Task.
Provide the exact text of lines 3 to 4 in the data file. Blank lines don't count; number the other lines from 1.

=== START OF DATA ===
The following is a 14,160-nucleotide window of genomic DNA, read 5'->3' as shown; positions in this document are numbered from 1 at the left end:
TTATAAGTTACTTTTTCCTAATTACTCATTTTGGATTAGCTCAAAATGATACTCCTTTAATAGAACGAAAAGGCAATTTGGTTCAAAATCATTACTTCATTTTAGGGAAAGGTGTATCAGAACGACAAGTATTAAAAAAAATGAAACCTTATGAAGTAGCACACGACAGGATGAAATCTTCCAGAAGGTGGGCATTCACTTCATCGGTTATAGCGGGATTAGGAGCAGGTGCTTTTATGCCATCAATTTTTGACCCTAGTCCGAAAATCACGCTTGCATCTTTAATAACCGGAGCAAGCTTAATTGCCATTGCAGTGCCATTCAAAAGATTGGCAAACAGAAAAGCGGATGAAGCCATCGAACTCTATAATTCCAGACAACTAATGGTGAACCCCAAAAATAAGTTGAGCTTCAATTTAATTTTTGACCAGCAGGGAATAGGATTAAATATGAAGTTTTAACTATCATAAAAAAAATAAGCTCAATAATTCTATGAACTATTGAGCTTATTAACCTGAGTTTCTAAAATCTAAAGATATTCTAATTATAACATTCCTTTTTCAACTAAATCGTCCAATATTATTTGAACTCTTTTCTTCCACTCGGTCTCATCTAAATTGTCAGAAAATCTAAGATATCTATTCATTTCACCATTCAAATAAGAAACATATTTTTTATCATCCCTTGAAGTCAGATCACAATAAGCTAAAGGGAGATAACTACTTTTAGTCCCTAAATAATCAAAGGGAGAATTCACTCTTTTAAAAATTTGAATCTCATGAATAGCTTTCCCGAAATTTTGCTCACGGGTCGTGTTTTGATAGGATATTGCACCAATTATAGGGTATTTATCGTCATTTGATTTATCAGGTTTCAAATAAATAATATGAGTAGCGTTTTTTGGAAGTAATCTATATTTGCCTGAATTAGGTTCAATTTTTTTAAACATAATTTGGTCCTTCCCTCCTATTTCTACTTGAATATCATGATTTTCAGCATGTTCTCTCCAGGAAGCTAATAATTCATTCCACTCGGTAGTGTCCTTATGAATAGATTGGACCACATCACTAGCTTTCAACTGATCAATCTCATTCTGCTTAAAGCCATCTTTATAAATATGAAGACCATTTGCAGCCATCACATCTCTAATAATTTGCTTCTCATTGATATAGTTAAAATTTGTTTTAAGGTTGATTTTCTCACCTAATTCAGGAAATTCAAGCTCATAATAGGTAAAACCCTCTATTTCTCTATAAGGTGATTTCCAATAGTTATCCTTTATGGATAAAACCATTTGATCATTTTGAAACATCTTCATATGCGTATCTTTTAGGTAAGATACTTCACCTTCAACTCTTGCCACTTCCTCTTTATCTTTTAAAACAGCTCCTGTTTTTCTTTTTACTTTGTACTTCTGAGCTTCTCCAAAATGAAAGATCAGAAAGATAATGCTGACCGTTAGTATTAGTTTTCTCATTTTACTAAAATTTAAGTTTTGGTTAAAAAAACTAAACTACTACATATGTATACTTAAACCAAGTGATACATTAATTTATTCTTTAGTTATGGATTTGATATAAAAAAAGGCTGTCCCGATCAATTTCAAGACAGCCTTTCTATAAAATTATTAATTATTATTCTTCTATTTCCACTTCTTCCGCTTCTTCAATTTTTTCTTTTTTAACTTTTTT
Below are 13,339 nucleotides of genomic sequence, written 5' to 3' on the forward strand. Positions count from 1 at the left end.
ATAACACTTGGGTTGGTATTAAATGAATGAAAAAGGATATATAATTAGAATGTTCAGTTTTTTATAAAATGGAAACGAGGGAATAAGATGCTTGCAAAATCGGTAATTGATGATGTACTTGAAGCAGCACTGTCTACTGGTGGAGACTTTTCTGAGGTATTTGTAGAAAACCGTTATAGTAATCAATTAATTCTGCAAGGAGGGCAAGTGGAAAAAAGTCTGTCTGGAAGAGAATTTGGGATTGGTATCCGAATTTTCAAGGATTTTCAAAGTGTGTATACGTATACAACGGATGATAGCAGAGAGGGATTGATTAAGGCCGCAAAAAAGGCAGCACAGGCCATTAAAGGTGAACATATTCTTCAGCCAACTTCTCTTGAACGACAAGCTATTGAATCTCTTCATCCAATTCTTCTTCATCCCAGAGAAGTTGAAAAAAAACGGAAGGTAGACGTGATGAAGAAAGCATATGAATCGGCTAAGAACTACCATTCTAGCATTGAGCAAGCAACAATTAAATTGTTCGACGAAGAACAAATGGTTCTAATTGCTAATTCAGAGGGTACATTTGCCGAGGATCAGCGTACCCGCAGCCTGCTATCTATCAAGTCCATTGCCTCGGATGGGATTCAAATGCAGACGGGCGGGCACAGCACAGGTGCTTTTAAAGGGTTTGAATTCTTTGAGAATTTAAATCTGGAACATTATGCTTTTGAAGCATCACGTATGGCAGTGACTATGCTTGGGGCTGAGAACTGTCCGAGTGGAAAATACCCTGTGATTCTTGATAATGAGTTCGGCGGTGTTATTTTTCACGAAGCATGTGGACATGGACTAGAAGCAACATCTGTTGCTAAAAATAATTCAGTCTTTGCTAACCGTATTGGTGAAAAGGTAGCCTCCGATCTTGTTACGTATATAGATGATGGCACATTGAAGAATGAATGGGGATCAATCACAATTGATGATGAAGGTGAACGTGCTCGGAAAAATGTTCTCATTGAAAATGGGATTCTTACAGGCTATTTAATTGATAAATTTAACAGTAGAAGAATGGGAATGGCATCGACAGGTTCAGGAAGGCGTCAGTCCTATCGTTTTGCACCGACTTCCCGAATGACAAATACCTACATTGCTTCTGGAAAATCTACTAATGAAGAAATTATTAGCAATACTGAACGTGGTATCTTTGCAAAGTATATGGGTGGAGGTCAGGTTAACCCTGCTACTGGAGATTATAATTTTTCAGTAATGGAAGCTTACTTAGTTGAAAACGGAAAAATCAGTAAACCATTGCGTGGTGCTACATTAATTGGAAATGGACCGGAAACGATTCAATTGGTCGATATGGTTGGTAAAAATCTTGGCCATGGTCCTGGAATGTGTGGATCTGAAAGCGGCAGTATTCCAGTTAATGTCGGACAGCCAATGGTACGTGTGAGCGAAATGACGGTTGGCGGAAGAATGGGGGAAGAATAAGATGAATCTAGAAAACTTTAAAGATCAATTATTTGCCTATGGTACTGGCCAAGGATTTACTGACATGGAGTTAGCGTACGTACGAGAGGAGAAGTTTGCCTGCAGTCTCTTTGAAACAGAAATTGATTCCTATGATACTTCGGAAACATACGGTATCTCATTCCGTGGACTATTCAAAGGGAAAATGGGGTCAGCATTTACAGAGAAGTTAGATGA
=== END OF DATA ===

Below are 13,339 nucleotides of genomic sequence, written 5' to 3' on the forward strand. Positions count from 1 at the left end.
ATAACACTTGGGTTGGTATTAAATGAATGAAAAAGGATATATAATTAGAATGTTCAGTTTTTTATAAAATGGAAACGAGGGAATAAGATGCTTGCAAAATCGGTAATTGATGATGTACTTGAAGCAGCACTGTCTACTGGTGGAGACTTTTCTGAGGTATTTGTAGAAAACCGTTATAGTAATCAATTAATTCTGCAAGGAGGGCAAGTGGAAAAAAGTCTGTCTGGAAGAGAATTTGGGATTGGTATCCGAATTTTCAAGGATTTTCAAAGTGTGTATACGTATACAACGGATGATAGCAGAGAGGGATTGATTAAGGCCGCAAAAAAGGCAGCACAGGCCATTAAAGGTGAACATATTCTTCAGCCAACTTCTCTTGAACGACAAGCTATTGAATCTCTTCATCCAATTCTTCTTCATCCCAGAGAAGTTGAAAAAAAACGGAAGGTAGACGTGATGAAGAAAGCATATGAATCGGCTAAGAACTACCATTCTAGCATTGAGCAAGCAACAATTAAATTGTTCGACGAAGAACAAATGGTTCTAATTGCTAATTCAGAGGGTACATTTGCCGAGGATCAGCGTACCCGCAGCCTGCTATCTATCAAGTCCATTGCCTCGGATGGGATTCAAATGCAGACGGGCGGGCACAGCACAGGTGCTTTTAAAGGGTTTGAATTCTTTGAGAATTTAAATCTGGAACATTATGCTTTTGAAGCATCACGTATGGCAGTGACTATGCTTGGGGCTGAGAACTGTCCGAGTGGAAAATACCCTGTGATTCTTGATAATGAGTTCGGCGGTGTTATTTTTCACGAAGCATGTGGACATGGACTAGAAGCAACATCTGTTGCTAAAAATAATTCAGTCTTTGCTAACCGTATTGGTGAAAAGGTAGCCTCCGATCTTGTTACGTATATAGATGATGGCACATTGAAGAATGAATGGGGATCAATCACAATTGATGATGAAGGTGAACGTGCTCGGAAAAATGTTCTCATTGAAAATGGGATTCTTACAGGCTATTTAATTGATAAATTTAACAGTAGAAGAATGGGAATGGCATCGACAGGTTCAGGAAGGCGTCAGTCCTATCGTTTTGCACCGACTTCCCGAATGACAAATACCTACATTGCTTCTGGAAAATCTACTAATGAAGAAATTATTAGCAATACTGAACGTGGTATCTTTGCAAAGTATATGGGTGGAGGTCAGGTTAACCCTGCTACTGGAGATTATAATTTTTCAGTAATGGAAGCTTACTTAGTTGAAAACGGAAAAATCAGTAAACCATTGCGTGGTGCTACATTAATTGGAAATGGACCGGAAACGATTCAATTGGTCGATATGGTTGGTAAAAATCTTGGCCATGGTCCTGGAATGTGTGGATCTGAAAGCGGCAGTATTCCAGTTAATGTCGGACAGCCAATGGTACGTGTGAGCGAAATGACGGTTGGCGGAAGAATGGGGGAAGAATAAGATGAATCTAGAAAACTTTAAAGATCAATTATTTGCCTATGGTACTGGCCAAGGATTTACTGACATGGAGTTAGCGTACGTACGAGAGGAGAAGTTTGCCTGCAGTCTCTTTGAAACAGAAATTGATTCCTATGATACTTCGGAAACATACGGTATCTCATTCCGTGGACTATTCAAAGGGAAAATGGGGTCAGCATTTACAGAGAAGTTAGATGA